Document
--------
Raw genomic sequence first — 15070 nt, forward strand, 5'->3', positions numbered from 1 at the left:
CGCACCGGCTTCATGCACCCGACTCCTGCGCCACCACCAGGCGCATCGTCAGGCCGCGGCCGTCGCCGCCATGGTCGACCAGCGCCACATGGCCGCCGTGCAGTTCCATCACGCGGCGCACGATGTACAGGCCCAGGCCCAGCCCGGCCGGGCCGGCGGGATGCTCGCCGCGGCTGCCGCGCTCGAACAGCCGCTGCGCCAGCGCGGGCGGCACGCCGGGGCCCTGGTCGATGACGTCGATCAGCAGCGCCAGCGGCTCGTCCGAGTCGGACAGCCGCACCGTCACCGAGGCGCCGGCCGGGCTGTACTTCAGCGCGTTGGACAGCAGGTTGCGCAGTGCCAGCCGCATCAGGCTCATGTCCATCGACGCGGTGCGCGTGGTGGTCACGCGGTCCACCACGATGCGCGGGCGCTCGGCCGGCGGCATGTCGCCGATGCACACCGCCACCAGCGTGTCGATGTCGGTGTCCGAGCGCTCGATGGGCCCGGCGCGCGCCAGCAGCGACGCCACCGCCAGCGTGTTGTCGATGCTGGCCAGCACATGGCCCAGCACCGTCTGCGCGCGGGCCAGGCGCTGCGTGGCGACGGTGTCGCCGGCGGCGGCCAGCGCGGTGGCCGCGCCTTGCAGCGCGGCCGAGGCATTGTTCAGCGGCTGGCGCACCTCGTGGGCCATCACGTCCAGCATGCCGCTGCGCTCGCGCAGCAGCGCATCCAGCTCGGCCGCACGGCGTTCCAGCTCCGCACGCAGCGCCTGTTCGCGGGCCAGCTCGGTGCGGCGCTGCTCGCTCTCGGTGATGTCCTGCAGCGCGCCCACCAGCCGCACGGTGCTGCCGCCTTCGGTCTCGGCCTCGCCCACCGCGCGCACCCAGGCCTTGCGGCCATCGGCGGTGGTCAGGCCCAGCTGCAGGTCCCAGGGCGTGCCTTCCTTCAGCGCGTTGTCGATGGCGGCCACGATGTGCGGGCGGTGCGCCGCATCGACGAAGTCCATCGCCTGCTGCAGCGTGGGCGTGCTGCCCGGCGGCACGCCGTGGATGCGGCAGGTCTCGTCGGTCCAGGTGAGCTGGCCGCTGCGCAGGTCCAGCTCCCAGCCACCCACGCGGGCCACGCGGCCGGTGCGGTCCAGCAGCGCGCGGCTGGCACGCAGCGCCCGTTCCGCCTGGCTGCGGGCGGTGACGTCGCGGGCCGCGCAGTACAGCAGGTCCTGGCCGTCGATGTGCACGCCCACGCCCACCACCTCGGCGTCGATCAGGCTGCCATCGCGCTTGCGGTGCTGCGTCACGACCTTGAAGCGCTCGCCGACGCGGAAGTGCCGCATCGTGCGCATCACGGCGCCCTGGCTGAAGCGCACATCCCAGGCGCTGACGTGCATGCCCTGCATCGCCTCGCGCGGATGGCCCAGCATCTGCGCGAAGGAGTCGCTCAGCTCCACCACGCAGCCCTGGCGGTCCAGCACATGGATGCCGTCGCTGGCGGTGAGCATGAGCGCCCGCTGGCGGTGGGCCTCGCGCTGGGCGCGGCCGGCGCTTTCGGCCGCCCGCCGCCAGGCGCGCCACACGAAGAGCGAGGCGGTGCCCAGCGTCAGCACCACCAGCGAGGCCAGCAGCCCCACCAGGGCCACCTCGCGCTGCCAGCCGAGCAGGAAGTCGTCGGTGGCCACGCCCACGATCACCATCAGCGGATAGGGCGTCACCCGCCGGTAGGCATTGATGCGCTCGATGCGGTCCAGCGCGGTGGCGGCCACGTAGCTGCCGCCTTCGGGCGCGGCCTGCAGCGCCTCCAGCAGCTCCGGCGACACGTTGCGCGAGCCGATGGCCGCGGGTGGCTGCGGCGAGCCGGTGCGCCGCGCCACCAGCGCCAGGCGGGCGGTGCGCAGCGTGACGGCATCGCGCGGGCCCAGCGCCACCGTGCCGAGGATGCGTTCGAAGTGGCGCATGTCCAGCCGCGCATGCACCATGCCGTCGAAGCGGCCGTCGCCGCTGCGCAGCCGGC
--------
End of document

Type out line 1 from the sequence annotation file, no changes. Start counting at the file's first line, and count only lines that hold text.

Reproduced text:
Raw genomic sequence first — 15070 nt, forward strand, 5'->3', positions numbered from 1 at the left: